SINAS Research Seminar: “'Awakened by a Worthy and Attractive Object': Anatomy, Minstrelsy and the First Anatomically Explicit Sex Education Book for Children"

  • Date: –17:00
  • Location: Via Zoom - Contact Adam Hjorthén for link
  • Lecturer: Michael Sappol, PhD, Visiting Researcher, History of Science and Ideas, Uppsala University
  • Organiser: Swedish Institute for North American Studies (SINAS), Department of English
  • Contact person: Adam Hjorthén
  • Föreläsning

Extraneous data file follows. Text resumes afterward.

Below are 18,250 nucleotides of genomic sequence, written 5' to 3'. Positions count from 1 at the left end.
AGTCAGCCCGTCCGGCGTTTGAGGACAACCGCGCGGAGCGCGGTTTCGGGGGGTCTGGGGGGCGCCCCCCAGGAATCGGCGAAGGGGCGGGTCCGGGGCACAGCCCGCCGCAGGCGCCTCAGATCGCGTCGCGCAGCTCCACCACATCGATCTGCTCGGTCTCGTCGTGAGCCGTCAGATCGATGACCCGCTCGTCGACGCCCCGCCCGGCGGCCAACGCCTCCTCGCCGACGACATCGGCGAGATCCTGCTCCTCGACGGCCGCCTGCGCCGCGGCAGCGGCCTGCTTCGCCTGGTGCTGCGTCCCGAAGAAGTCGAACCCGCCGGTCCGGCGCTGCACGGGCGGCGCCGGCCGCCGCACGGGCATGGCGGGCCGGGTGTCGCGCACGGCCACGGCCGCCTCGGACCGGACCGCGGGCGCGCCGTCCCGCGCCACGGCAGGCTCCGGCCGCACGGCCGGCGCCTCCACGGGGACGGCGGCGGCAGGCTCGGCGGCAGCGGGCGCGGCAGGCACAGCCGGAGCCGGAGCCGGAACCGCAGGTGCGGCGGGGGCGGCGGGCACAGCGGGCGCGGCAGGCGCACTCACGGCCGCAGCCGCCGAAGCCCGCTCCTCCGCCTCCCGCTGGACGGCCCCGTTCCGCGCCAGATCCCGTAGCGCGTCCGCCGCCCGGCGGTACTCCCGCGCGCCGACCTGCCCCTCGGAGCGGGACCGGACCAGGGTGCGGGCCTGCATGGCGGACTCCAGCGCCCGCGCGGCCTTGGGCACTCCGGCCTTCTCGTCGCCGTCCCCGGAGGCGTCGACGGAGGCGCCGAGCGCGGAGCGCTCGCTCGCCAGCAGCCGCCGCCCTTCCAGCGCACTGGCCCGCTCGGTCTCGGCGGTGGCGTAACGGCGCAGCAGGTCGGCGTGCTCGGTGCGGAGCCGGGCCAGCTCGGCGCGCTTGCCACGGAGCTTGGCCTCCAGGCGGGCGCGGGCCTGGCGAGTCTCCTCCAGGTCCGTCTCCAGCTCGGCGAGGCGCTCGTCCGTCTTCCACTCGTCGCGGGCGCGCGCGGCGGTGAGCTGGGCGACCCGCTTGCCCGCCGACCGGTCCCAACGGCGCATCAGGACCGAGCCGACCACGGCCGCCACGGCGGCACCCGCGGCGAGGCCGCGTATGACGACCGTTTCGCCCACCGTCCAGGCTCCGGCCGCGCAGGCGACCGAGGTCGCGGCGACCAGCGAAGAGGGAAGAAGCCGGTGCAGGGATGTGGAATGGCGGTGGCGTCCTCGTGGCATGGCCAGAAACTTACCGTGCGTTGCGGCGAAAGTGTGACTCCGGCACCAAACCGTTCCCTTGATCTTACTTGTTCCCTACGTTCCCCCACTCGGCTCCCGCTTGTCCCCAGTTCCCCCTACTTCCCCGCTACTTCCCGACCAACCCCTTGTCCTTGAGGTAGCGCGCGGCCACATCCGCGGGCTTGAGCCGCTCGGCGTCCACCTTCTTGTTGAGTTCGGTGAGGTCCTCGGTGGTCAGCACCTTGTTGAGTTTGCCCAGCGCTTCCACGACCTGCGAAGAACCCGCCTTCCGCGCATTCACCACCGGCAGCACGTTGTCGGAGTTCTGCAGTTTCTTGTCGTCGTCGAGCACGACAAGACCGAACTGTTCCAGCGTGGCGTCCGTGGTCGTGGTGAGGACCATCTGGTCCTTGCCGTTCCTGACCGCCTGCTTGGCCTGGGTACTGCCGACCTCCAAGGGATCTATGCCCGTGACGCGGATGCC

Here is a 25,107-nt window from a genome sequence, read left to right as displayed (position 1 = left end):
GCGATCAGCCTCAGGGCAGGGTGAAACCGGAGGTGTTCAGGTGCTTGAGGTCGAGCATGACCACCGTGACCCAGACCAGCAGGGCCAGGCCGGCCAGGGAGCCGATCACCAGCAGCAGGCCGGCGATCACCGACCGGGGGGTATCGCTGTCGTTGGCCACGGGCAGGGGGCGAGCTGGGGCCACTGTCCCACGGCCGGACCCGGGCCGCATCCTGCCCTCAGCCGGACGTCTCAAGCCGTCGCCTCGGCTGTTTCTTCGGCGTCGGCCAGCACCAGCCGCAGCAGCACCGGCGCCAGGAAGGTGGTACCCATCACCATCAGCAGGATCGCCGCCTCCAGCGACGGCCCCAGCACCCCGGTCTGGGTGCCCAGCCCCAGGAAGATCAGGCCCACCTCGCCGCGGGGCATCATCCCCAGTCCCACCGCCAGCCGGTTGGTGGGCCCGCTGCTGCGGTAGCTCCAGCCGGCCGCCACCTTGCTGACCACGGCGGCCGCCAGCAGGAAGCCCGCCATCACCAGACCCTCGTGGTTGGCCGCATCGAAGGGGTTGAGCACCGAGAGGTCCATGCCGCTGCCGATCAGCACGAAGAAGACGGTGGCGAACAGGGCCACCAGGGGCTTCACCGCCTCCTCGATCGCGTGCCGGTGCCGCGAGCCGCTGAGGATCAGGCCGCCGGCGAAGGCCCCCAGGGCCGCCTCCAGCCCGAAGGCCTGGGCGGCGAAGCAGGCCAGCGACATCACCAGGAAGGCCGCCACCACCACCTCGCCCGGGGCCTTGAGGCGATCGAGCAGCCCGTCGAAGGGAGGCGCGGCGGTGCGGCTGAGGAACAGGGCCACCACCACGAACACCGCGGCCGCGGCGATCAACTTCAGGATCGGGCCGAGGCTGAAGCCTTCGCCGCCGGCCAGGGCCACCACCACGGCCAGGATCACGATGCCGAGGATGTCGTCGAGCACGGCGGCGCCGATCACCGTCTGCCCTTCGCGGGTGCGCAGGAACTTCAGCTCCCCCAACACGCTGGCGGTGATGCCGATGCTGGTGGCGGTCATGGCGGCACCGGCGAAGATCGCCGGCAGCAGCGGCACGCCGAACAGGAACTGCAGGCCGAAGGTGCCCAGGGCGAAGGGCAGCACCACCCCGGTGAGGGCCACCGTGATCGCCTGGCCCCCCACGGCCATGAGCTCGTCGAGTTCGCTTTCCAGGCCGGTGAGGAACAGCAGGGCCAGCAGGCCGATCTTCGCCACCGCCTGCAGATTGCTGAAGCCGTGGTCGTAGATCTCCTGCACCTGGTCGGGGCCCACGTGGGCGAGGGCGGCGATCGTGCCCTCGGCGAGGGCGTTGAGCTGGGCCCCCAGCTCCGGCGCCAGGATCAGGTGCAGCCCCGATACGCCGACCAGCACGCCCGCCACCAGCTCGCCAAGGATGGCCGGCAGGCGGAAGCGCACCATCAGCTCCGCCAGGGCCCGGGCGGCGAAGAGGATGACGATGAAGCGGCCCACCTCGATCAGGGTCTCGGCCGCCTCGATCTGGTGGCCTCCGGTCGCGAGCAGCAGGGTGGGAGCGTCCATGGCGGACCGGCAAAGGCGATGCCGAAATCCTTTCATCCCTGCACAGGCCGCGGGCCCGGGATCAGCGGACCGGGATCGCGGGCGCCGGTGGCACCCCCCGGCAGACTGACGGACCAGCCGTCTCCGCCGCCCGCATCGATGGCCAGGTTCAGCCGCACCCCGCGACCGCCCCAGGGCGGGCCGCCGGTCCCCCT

This is about a now obscure but ex­tra­ordinary “nov­el­ty in litera­ture,” Science in Story: Sammy Tubbs, the Boy Doc­tor, and “Spon­sie,” the Trou­ble­some Mon­key (5 vols., New York, 1874-75). The author, Dr. Edward Bliss Foote (1829-1906), was perhaps the most popular writer on health in mid- and late-19th-century America, and a political radical. His publications sold hundreds of thousands of copies. Science in Story features the adventures of a little black boy, Sammy Tubbs the boy doctor, as he grows into racial, intellectual and physical maturity. Its 1200-odd profusely illustrated pages brim­ over with figu­ra­tions of na­tion, society, cosmos, and self, and discussions of race­, gen­der, and class: the anatomical body fairly bursts with mean­ing. Foote never saw a reform he didn’t like or an issue he didn’t dispute: abolition, eugen­ics, anti-cor­po­ral-pun­ish­ment, diet, child labor, mesmerism, phrenology, medical li­cen­sure, paper money, spelling reform, phi­lan­thro­py, homelessness, temperance, vivisection, vaccination, women’s rights, free thought and physical fitness. The fifth and final book of the Sammy Tubbs series, on “reproduction and elimination,” appears to be the first anatomically explicit sex education book for minors. It also features an interracial romance between Sammy and a young white girl, and shows an uncaptioned illustration of an interracial kiss. I will argue that Foote offered his idiosyncratic blend of min­strelsy, anatomical instruction and juv­e­nile fic­tion as a transgressive program for producing a univer­sa­l emancipated bour­geois self — even as it in many ways affirmed pre­vailing racial, social, gender, epistemic hierarchies. I will end with a consideration of the publishing history and reception of Sammy Tubbs and its controversial fifth volume, Foote’s ca­reer as entrepre­neur/ac­ti­vist, and the larger strategic difficulties involved in a radical politics based on the anatomical body.